Sunday, October 18, 2015

Estimating with Wideband Delphi and Monte Carlo Simulation

Estimating with Wideband Delphi and Monte Carlo Simulation
During the LeSS training in Berlin last week with Craig Larman he mentioned the best estimating method he knows for any big software project. Wideband Delphi with Monte Carlo Simulation. I agree with him on this one hundred percent.

This article will explain what Wideband Delphi and Monte Carlo Simulation is (Part 1 & 2), how you can use them together for Scrum Project Estimations (Part 3), and gives you a tool that I build in Excel to guide you through the Wideband Delphi estimation and run the Monte Carlo Simulations easily yourself (Part 4).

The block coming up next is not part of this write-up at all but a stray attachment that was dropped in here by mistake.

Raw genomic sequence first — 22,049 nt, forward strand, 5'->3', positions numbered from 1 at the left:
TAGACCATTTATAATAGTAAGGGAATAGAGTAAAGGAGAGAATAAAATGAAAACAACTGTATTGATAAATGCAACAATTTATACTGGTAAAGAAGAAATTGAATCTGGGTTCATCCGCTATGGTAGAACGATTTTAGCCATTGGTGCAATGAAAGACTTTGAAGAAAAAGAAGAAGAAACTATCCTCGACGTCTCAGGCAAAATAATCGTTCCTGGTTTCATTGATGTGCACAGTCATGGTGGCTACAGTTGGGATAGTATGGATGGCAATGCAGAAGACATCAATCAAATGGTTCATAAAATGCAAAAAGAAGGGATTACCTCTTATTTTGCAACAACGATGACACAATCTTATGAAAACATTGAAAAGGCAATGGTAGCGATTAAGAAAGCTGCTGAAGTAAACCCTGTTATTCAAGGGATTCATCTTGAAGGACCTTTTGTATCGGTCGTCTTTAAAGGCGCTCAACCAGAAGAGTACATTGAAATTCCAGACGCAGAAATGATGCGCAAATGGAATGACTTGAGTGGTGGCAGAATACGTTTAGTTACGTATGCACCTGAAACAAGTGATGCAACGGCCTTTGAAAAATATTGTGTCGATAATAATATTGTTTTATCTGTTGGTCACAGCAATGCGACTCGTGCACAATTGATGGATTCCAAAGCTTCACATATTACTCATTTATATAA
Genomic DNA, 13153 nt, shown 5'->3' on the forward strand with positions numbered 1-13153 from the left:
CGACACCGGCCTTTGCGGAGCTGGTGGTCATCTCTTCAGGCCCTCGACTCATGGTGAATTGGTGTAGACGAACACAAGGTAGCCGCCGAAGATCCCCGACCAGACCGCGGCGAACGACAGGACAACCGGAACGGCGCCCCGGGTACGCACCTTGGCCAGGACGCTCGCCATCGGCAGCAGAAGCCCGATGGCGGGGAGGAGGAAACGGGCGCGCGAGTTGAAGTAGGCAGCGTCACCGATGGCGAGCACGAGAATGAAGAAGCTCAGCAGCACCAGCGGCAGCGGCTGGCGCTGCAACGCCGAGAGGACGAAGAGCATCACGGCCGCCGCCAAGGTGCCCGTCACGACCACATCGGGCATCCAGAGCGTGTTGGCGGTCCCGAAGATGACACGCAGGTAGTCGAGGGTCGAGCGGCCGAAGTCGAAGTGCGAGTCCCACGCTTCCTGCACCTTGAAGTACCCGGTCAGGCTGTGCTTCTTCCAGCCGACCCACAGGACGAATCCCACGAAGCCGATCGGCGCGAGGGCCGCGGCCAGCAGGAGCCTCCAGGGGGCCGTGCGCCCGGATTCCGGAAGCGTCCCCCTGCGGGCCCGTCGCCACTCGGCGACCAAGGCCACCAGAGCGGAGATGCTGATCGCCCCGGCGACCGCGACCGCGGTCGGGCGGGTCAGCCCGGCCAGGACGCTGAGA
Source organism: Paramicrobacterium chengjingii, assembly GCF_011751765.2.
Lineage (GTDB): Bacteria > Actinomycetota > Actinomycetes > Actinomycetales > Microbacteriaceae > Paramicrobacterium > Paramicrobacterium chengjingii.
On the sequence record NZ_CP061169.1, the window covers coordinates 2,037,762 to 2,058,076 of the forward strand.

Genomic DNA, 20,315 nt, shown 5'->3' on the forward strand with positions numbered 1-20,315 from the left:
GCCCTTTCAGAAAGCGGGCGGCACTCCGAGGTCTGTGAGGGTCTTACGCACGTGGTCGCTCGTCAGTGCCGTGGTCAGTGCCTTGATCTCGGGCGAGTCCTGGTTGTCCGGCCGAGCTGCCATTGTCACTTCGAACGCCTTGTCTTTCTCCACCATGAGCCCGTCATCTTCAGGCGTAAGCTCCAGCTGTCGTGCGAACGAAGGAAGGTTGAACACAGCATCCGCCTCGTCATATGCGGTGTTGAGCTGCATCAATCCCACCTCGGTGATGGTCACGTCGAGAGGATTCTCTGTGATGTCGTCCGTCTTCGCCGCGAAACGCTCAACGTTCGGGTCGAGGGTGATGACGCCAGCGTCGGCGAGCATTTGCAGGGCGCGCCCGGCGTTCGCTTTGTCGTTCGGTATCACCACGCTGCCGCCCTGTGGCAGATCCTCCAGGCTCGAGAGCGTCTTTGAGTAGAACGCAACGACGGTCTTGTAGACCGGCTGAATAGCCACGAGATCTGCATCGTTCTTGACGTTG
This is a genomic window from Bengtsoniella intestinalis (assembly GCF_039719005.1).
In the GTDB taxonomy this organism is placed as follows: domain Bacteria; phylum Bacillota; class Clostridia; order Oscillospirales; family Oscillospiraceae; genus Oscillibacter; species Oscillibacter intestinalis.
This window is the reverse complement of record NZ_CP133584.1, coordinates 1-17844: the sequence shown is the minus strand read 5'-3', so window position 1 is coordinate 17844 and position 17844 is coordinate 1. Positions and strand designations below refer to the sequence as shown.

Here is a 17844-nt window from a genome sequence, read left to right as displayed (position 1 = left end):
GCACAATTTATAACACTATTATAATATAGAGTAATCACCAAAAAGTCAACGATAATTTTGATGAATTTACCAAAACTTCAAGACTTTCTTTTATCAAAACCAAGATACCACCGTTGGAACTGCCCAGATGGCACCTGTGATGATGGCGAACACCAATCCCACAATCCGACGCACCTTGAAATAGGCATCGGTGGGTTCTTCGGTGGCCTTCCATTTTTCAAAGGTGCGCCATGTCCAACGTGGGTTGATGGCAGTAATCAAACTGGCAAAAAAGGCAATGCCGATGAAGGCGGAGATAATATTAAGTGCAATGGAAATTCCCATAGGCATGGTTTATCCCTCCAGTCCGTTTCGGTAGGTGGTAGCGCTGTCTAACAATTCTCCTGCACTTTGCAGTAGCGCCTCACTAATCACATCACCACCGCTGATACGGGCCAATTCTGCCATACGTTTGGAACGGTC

I named this tool the Oracle Planning & Estimation Toolkit. This because the Wideband Delphi method was named after the greek oracle and the last 6 letters of Monte Carlo contain the word oracle as well.

Part 1: Wideband Delphi Method

Barry Boehm and John A. Farquhar originated the Wideband variant of the Delphi method in the 1970s. They called it "wideband" because, compared to the existing delphi method, the new method involved greater interaction and more communication between those participating. The method was popularized by Boehm's book Software Engineering Economics (1981). Boehm's original steps from this book were:

Step 1 Coordinator presents each expert with a specification and an estimation form.

Step 2 Coordinator calls a group meeting in which the experts discuss estimation issues with the coordinator and each other.

Step 3 Experts fill out forms anonymously.